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High On His Own Supply

"To keep one creed's a task grown quite Herculean / Is it not so, my Tory ultra-Julian?" Byron was poking fun at the mercurial mediocrity Bob Southey. Andrew Sullivan deserves better. As it happens, I agree with him when he … Read More

By / November 15, 2006

"To keep one creed's a task grown quite Herculean / Is it not so, my Tory ultra-Julian?"

Byron was poking fun at the mercurial mediocrity Bob Southey. Andrew Sullivan deserves better. As it happens, I agree with him when he says that his principles haven't changed since 9/11, that he's only lost his illusions about the president's credibility, competence and morality. This is a pretty humble claim to make and it by no means distinguishes Sullivan. Every exiting administration official and neoconservative policy adviser now feels the same way, no matter how the National Review's masthead and Hugh Hewitt squawk and squeak to the contrary.

However, any regular reader of Sullivan's blog will have noticed a coarsening of rhetoric and a tendency toward solipsism over the last few months. Where he used to be thoughtful, if a touch triumphal in his salvos against the idiotic and improvisational left, he's now become whiny and shrill. Most days find him taking refuge as the lone defender of a conservative Bastille that's being stormed by religious reactionaries, Republican sell-outs, and blinkered toadies. I wish I could say the degeneration has been wholly a matter of style and not substance, but even the latter has suffered, too.

Among Sullivan's more collapsible claims is that real American conservatism is the yield of some felicitous mind-meld between Barry Goldwater and Ronald Reagan, forgotten heirs to a tradition that's been hijacked by big-government "Christian socialists." Never mind that Goldwater toyed with a nuclear-driven eschatology in a way that would make Jerry Falwell and James Dobson quiver like Egyptian aspen. And never mind that Reagan was the one to enlist Sullivan's bete noir, the Christian Right, into the ranks of the GOP "base," stealing the revivalist thunder of that more awe-shucks and self-doubting evangelical, Jimmy Carter.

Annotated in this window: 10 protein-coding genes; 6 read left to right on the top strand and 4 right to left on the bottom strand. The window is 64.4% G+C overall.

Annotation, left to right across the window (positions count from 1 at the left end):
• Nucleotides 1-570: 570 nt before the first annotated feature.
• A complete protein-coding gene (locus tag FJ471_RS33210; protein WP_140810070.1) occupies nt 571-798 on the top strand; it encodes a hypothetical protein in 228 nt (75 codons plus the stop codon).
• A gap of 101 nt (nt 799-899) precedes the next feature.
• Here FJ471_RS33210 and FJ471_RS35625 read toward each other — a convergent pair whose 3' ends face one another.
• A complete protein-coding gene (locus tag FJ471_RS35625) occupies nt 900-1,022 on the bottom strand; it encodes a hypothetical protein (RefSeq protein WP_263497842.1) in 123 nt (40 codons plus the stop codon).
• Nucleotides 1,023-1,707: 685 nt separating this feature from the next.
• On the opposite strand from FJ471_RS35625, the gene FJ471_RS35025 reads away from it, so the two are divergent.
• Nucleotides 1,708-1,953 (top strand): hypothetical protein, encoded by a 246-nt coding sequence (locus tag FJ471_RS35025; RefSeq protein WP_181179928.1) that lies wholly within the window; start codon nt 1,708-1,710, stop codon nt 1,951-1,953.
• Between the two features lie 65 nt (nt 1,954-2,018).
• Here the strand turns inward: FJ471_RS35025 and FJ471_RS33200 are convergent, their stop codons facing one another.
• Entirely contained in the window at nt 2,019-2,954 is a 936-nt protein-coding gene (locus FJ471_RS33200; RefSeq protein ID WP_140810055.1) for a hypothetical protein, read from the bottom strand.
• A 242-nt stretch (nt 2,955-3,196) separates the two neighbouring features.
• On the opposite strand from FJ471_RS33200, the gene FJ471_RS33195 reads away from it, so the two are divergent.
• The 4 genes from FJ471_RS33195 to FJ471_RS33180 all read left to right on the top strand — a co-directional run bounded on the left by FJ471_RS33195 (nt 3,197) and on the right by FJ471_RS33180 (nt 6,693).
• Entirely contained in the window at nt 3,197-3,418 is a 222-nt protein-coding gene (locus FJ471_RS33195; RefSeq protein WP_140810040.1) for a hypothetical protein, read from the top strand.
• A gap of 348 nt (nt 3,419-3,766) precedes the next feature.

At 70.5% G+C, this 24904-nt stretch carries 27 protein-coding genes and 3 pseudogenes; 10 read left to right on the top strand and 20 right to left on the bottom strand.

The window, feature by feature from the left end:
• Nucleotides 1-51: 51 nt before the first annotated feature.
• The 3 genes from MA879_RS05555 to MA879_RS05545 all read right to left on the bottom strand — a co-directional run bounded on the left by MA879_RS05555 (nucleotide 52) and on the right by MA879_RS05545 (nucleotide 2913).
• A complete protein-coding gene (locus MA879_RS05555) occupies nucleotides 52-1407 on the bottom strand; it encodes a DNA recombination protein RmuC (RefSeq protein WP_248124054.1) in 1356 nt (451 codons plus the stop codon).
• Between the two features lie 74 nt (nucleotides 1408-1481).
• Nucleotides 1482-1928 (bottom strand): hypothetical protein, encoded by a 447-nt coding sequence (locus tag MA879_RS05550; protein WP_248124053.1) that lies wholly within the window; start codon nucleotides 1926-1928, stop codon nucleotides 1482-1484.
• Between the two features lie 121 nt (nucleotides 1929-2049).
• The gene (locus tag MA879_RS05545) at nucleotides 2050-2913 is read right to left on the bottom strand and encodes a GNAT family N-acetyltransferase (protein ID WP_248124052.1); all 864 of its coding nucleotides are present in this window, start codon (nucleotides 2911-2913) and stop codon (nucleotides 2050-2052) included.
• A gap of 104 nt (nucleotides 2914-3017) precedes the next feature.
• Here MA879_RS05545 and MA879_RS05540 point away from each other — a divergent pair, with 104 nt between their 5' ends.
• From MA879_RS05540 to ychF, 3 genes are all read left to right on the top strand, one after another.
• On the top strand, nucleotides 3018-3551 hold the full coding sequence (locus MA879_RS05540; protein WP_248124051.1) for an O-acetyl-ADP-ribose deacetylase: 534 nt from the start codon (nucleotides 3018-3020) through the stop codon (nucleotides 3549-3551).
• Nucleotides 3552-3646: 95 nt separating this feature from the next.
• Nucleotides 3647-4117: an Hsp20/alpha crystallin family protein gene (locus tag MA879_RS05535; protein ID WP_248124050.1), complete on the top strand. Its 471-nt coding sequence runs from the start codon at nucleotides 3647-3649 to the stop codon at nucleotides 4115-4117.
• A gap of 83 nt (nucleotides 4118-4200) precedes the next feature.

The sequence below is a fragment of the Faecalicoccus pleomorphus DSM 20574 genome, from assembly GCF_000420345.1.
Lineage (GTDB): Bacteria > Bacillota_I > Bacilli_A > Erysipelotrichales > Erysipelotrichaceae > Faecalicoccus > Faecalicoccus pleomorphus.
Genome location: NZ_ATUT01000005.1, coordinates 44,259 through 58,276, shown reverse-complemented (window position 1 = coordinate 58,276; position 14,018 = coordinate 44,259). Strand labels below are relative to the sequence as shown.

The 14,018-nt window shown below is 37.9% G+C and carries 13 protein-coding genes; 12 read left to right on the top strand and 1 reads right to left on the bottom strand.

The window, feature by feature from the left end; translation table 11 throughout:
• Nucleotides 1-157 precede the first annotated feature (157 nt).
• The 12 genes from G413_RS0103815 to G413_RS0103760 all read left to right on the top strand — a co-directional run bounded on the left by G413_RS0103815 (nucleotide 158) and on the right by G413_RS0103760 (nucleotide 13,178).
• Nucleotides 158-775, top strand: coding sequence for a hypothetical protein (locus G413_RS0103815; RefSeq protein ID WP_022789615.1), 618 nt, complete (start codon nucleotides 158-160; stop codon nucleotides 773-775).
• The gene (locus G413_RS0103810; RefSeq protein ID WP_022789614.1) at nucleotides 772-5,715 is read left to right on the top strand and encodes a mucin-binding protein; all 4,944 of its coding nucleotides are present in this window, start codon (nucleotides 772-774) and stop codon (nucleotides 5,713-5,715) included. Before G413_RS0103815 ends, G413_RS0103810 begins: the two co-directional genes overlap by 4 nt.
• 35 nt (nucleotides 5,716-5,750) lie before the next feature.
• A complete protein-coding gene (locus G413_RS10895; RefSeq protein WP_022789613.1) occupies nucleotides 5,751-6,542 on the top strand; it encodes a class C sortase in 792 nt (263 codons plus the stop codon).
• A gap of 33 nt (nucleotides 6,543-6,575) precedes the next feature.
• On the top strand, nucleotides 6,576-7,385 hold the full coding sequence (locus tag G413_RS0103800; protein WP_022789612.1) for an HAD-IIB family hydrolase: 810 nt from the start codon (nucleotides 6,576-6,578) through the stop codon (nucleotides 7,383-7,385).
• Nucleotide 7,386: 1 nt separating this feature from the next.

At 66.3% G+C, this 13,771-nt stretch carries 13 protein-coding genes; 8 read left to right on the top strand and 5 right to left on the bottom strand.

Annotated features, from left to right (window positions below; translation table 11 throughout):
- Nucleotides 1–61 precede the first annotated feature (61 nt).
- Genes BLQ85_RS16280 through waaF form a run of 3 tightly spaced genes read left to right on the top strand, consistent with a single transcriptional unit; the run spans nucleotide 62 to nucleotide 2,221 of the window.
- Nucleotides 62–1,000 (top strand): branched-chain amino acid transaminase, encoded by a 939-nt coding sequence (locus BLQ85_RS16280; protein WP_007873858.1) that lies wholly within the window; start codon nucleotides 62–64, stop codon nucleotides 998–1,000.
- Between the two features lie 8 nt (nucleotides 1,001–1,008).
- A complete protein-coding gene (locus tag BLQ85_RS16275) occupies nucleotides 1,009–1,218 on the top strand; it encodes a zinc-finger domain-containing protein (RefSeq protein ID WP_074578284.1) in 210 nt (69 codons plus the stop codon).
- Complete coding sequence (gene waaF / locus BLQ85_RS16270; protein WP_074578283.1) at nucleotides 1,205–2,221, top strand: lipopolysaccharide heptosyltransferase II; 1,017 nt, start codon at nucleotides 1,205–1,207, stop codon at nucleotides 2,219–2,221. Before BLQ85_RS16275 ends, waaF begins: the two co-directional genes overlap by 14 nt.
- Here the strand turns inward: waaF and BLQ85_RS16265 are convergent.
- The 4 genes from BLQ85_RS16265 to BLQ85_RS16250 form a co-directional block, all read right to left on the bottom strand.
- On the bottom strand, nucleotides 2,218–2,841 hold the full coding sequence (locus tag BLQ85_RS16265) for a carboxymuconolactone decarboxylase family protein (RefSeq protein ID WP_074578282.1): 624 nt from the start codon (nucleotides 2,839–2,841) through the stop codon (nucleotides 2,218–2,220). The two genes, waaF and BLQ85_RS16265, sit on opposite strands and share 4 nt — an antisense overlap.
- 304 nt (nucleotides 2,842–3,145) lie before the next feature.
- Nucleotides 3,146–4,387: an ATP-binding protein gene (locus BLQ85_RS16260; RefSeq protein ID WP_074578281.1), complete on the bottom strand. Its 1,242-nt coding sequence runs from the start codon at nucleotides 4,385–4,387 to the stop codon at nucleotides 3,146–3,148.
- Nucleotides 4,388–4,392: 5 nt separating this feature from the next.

There is also Sully's shabby moral equivalence between the United States' shameful greenlighting of torture and the Soviet slave labor system, as grimly portrayed by Alexander Solzhenitsyn. I won't eat up too much bandwidth here going over why such a Column A/Column B comparison fails on historical and intellectual levels; anyone interest in seeing the true extent of the Stalinist "sewer system," which Andrew thinks has transplanted itself to Cuba and Iraq and Eastern Europe, may click here.

As the leading political blogger, not to mention one of the first, Sullivan is more than entitled to defend himself against the chorus of Jonah Goldbergs, just as he's perfectly justified in hawking his new book on his site. But maybe he should limit the frequency of his posts. I don't think he'll outdo this observation in the next half hour:

As for the vitriol thrown in my direction, I may be beoming a useful Emmanuel Goldstein figure for the "movement."

If he does say so himself. Goldstein (modeled on Trotsky, by the way: how's that for a take-back-the-right analogy?) wasn't able to retaliate against Big Brother because he was a chimera, invented by the state to give its mind-blanked citizenry a distraction from their own miserable condition. Sullivan regularly takes aim against those who are now taking aim at him, and this does not a martyr make. If anything has been lost in the kind of Oakeshottian conservatism he advocates, it's the stiff upper lip and the ability to celebrate the individual without reducing him to a walking morality tale.

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